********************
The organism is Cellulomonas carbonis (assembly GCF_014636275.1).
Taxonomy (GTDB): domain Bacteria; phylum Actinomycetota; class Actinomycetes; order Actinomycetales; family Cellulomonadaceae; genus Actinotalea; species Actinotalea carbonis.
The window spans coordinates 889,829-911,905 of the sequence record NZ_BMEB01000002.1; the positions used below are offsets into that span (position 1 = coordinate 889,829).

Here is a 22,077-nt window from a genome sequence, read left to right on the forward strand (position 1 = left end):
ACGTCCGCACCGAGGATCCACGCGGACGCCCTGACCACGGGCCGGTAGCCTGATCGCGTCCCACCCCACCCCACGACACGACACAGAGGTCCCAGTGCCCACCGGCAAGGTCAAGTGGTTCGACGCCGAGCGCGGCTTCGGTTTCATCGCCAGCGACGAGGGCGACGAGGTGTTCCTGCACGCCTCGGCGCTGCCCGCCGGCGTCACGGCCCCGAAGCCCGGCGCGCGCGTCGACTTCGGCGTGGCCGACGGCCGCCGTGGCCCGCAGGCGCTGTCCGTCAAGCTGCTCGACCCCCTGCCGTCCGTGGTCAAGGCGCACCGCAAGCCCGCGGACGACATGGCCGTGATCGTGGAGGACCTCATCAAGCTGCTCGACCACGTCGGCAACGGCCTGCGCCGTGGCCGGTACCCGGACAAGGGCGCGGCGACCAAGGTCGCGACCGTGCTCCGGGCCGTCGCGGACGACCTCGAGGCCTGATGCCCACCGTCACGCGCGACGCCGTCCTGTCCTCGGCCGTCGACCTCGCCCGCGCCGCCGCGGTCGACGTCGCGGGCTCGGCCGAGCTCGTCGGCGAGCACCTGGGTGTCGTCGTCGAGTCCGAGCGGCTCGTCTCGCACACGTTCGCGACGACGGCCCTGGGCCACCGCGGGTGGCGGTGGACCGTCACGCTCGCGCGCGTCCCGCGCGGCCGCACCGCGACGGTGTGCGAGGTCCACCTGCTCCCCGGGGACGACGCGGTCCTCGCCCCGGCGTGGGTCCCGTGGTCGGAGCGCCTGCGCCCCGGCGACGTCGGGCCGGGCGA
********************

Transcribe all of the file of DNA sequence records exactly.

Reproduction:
The organism is Cellulomonas carbonis (assembly GCF_014636275.1).
Taxonomy (GTDB): domain Bacteria; phylum Actinomycetota; class Actinomycetes; order Actinomycetales; family Cellulomonadaceae; genus Actinotalea; species Actinotalea carbonis.
The window spans coordinates 889,829-911,905 of the sequence record NZ_BMEB01000002.1; the positions used below are offsets into that span (position 1 = coordinate 889,829).

Here is a 22,077-nt window from a genome sequence, read left to right on the forward strand (position 1 = left end):
ACGTCCGCACCGAGGATCCACGCGGACGCCCTGACCACGGGCCGGTAGCCTGATCGCGTCCCACCCCACCCCACGACACGACACAGAGGTCCCAGTGCCCACCGGCAAGGTCAAGTGGTTCGACGCCGAGCGCGGCTTCGGTTTCATCGCCAGCGACGAGGGCGACGAGGTGTTCCTGCACGCCTCGGCGCTGCCCGCCGGCGTCACGGCCCCGAAGCCCGGCGCGCGCGTCGACTTCGGCGTGGCCGACGGCCGCCGTGGCCCGCAGGCGCTGTCCGTCAAGCTGCTCGACCCCCTGCCGTCCGTGGTCAAGGCGCACCGCAAGCCCGCGGACGACATGGCCGTGATCGTGGAGGACCTCATCAAGCTGCTCGACCACGTCGGCAACGGCCTGCGCCGTGGCCGGTACCCGGACAAGGGCGCGGCGACCAAGGTCGCGACCGTGCTCCGGGCCGTCGCGGACGACCTCGAGGCCTGATGCCCACCGTCACGCGCGACGCCGTCCTGTCCTCGGCCGTCGACCTCGCCCGCGCCGCCGCGGTCGACGTCGCGGGCTCGGCCGAGCTCGTCGGCGAGCACCTGGGTGTCGTCGTCGAGTCCGAGCGGCTCGTCTCGCACACGTTCGCGACGACGGCCCTGGGCCACCGCGGGTGGCGGTGGACCGTCACGCTCGCGCGCGTCCCGCGCGGCCGCACCGCGACGGTGTGCGAGGTCCACCTGCTCCCCGGGGACGACGCGGTCCTCGCCCCGGCGTGGGTCCCGTGGTCGGAGCGCCTGCGCCCCGGCGACGTCGGGCCGGGCGA